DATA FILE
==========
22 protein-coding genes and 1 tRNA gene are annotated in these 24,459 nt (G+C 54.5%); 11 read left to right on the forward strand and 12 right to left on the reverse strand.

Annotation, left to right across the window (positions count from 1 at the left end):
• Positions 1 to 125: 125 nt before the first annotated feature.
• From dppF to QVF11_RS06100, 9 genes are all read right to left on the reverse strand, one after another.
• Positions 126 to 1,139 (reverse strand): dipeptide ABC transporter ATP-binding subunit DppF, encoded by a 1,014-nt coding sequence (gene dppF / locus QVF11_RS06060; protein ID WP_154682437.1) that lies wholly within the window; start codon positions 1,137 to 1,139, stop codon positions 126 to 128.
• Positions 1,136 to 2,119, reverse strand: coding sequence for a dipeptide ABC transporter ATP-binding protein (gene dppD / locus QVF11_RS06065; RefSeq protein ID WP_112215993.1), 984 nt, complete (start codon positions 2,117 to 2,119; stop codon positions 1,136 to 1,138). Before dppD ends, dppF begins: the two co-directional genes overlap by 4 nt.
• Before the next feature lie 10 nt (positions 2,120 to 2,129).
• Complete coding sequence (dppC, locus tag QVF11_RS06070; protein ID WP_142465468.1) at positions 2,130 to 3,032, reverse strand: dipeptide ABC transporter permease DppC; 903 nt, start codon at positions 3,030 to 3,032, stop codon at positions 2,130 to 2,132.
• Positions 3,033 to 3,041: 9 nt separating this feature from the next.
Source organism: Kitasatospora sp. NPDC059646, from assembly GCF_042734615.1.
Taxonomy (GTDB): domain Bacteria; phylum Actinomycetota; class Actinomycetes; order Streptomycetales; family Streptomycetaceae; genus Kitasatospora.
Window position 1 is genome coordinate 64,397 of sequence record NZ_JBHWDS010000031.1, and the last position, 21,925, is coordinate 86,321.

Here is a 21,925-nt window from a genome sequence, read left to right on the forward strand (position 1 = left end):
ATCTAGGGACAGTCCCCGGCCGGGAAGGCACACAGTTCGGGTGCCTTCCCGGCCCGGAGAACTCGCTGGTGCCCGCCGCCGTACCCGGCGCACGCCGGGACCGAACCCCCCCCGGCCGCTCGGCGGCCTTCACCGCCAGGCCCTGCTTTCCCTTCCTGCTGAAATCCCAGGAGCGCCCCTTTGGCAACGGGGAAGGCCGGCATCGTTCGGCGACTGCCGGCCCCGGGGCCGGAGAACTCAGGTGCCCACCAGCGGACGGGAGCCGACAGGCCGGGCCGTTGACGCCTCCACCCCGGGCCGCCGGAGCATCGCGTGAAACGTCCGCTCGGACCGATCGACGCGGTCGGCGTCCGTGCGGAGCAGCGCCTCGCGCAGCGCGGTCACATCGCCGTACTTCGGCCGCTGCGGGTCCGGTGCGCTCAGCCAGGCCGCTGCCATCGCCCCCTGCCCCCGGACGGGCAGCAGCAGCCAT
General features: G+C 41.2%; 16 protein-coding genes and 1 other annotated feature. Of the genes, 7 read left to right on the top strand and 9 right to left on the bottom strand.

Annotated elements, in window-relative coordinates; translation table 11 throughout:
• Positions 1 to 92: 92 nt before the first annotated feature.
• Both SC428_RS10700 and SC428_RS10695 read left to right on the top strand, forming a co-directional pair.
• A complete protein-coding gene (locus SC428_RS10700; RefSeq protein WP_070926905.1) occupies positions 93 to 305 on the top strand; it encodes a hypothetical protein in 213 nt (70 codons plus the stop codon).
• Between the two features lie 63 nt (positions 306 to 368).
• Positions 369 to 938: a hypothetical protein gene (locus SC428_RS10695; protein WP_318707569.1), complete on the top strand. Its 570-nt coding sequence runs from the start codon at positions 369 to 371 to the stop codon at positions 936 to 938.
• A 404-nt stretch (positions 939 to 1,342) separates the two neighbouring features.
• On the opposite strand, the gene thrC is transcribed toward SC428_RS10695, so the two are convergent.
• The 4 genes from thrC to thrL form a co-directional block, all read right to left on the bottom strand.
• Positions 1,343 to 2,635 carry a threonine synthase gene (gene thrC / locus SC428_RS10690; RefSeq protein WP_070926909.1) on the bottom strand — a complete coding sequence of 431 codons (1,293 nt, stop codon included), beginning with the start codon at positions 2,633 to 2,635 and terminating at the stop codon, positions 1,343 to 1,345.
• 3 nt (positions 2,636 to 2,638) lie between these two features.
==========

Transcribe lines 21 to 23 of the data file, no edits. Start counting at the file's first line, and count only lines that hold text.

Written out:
• Positions 369 to 938: a hypothetical protein gene (locus SC428_RS10695; protein WP_318707569.1), complete on the top strand. Its 570-nt coding sequence runs from the start codon at positions 369 to 371 to the stop codon at positions 936 to 938.
• A 404-nt stretch (positions 939 to 1,342) separates the two neighbouring features.
• On the opposite strand, the gene thrC is transcribed toward SC428_RS10695, so the two are convergent.